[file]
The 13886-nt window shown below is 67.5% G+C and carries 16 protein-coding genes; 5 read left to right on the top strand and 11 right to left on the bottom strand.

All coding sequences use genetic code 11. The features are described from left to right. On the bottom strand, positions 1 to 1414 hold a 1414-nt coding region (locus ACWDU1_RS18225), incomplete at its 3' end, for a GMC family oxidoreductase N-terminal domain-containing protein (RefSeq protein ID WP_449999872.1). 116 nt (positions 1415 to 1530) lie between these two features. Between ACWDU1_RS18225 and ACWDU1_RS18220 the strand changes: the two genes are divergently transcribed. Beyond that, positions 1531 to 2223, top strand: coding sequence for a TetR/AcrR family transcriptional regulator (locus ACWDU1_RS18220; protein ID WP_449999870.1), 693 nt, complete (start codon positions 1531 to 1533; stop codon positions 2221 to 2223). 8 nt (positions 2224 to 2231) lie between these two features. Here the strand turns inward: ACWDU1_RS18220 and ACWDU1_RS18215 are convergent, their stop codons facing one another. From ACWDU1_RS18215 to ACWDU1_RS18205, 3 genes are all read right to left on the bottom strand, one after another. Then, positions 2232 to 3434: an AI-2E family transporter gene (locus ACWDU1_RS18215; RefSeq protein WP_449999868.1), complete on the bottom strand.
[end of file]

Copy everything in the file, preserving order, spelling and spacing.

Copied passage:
The 13886-nt window shown below is 67.5% G+C and carries 16 protein-coding genes; 5 read left to right on the top strand and 11 right to left on the bottom strand.

All coding sequences use genetic code 11. The features are described from left to right. On the bottom strand, positions 1 to 1414 hold a 1414-nt coding region (locus ACWDU1_RS18225), incomplete at its 3' end, for a GMC family oxidoreductase N-terminal domain-containing protein (RefSeq protein ID WP_449999872.1). 116 nt (positions 1415 to 1530) lie between these two features. Between ACWDU1_RS18225 and ACWDU1_RS18220 the strand changes: the two genes are divergently transcribed. Beyond that, positions 1531 to 2223, top strand: coding sequence for a TetR/AcrR family transcriptional regulator (locus ACWDU1_RS18220; protein ID WP_449999870.1), 693 nt, complete (start codon positions 1531 to 1533; stop codon positions 2221 to 2223). 8 nt (positions 2224 to 2231) lie between these two features. Here the strand turns inward: ACWDU1_RS18220 and ACWDU1_RS18215 are convergent, their stop codons facing one another. From ACWDU1_RS18215 to ACWDU1_RS18205, 3 genes are all read right to left on the bottom strand, one after another. Then, positions 2232 to 3434: an AI-2E family transporter gene (locus ACWDU1_RS18215; RefSeq protein WP_449999868.1), complete on the bottom strand.